When starting the installation of a new operating system from scratch, there are a few steps that are not well documented and which are fairly unintuitive:
1) In general it is useful to have the time and date set in the Star's TOD clock before booting. Many Star operating systems and installers *really* want to know what time it is, and they don't trust you to type it in. If the TOD has an invalid time / date it will attempt to get it from the network and in many cases will not proceed until the network responds. Unless you have an XNS timeserver running on your network (you probably do not), use the Configuration dialog to set the time before booting (See section 4.0).
If you are starting with a new unformatted hard disk the installer will hang waiting for the disk microcode to read the disk, usually after printing the initial banner ("Installer Version X.Y of DD-MMM-YY HH:MM:SS, etc."). It will sit here indefinitely.
To get past this, you will need to boot the Diagnostic floppy (usually provided with each set of installation floppies) and use the diagnostics to format the disk. This is still more complicated than it should be due to the way the disk microcode interacts with an unformatted disk. After booting the diagnostic floppy you will be prompted to enter timezone and time / date information.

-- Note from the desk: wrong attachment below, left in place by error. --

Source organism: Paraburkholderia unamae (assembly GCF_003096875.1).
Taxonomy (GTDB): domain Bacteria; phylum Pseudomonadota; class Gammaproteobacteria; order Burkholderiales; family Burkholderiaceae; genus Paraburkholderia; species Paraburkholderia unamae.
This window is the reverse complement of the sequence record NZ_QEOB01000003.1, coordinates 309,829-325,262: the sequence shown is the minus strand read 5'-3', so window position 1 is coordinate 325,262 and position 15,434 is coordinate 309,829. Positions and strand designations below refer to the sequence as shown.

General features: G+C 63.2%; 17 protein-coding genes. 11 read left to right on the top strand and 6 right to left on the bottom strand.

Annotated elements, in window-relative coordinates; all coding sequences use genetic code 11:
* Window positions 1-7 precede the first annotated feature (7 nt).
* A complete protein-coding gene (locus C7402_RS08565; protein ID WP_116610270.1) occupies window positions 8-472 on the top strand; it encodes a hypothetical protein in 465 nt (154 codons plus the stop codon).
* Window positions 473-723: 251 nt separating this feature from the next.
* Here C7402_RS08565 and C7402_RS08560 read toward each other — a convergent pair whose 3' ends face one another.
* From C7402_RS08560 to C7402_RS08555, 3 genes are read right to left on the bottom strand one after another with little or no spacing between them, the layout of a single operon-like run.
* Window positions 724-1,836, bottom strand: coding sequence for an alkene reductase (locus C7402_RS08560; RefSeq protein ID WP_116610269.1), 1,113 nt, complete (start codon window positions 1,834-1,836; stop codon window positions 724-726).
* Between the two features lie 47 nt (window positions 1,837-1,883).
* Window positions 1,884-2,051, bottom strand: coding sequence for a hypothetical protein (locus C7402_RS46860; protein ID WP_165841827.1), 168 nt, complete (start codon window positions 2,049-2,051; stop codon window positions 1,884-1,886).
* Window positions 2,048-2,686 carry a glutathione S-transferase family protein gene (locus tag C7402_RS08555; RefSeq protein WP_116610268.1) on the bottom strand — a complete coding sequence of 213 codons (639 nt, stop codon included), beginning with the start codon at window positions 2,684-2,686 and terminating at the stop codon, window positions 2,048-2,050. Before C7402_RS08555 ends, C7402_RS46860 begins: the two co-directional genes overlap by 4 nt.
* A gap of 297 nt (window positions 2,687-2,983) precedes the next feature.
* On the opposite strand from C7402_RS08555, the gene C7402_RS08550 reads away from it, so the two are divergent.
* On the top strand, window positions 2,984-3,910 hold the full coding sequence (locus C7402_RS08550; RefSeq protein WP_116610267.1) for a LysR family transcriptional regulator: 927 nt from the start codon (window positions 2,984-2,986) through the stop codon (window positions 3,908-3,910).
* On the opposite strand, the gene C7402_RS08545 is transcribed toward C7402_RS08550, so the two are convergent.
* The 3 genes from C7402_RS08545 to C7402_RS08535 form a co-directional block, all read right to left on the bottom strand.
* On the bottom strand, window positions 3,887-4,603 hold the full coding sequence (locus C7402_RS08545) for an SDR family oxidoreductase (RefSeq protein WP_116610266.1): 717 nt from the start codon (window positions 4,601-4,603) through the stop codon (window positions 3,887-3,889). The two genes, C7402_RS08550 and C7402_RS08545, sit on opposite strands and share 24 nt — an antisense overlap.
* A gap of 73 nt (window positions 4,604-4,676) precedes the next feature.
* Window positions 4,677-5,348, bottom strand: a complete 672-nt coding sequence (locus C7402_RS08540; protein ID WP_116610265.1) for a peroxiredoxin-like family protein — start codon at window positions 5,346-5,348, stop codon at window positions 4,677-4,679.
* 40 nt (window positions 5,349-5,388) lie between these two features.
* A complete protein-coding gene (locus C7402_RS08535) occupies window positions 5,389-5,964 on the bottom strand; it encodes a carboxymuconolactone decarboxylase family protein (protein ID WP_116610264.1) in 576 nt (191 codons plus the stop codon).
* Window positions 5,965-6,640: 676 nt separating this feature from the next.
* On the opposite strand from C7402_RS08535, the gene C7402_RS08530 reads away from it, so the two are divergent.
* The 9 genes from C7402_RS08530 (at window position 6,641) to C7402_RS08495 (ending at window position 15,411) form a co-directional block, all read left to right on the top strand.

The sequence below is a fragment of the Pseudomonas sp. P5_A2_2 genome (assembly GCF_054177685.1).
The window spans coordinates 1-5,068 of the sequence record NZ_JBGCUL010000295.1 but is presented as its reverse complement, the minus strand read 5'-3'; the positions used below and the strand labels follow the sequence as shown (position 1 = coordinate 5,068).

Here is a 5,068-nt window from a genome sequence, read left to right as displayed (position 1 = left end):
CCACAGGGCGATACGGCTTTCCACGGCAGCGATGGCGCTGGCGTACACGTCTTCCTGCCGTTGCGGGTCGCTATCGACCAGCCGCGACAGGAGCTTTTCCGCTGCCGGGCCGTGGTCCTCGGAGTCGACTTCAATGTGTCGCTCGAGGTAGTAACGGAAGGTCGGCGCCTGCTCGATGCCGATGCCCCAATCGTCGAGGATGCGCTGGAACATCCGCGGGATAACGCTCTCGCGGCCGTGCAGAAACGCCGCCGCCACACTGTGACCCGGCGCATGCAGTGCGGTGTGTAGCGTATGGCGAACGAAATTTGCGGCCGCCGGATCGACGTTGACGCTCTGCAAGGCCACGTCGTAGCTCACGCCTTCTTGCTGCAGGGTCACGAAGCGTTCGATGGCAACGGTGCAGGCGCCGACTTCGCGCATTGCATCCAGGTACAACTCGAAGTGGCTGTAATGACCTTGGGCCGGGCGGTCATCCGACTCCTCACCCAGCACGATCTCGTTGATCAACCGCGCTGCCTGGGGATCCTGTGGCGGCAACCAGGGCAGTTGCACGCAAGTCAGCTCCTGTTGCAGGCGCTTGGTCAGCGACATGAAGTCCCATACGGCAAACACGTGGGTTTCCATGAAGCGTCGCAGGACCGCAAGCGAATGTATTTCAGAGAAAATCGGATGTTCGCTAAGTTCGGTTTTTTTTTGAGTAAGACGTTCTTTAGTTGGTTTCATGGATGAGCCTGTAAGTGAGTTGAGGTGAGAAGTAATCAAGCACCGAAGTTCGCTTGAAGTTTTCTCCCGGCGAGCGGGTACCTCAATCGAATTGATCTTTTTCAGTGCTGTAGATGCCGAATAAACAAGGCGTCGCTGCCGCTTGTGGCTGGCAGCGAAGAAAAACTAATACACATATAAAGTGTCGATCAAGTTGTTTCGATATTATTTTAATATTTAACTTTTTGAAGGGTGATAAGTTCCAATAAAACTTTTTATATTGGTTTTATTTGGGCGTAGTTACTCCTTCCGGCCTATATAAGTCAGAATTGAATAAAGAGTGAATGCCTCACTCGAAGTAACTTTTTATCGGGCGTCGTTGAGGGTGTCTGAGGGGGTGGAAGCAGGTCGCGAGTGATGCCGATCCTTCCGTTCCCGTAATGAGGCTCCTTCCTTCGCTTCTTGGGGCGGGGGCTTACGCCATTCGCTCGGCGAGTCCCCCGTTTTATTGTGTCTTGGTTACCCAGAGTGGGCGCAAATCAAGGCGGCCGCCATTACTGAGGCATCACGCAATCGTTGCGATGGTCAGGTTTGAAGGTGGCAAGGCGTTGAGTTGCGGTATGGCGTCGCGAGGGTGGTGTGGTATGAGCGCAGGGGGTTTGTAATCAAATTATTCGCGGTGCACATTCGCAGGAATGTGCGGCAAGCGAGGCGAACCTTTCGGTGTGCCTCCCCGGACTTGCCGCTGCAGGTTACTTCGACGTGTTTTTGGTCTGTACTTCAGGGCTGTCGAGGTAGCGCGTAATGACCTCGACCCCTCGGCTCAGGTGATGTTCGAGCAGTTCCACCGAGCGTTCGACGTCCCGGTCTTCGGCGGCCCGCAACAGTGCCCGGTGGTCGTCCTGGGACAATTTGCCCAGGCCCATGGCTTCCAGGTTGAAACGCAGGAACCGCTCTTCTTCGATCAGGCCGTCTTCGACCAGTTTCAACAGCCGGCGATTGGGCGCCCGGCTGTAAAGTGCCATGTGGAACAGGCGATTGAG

After entering this information, the diagnostic will print something similar to: XX Megabyte Storage Diagnostic Program 8.0 of 11-Mar-88 11:16:45 PST >Fault Analysis
And then it will pause for 30-45 seconds and fail with: Fatal error: Microcode.
After which the system halts and will not respond to input.
This is because the Fault Analysis step is expecting a formatted disk and your disk is not yet formatted. The disk microcode is unable to cope and goes off into the weeds.
To work around this, when the ">Fault Analysis" line appears during boot, hit the "Stop" key on the Star's keyboard (this is mapped to "Page Down.") The diagnostic will print: key acknowledged Command stopped
And leave you at the ">" prompt. Now you can format your disk!
Or can you? Typing a "?" will give you a list of available commands but there's nothing related to disk formatting in that list!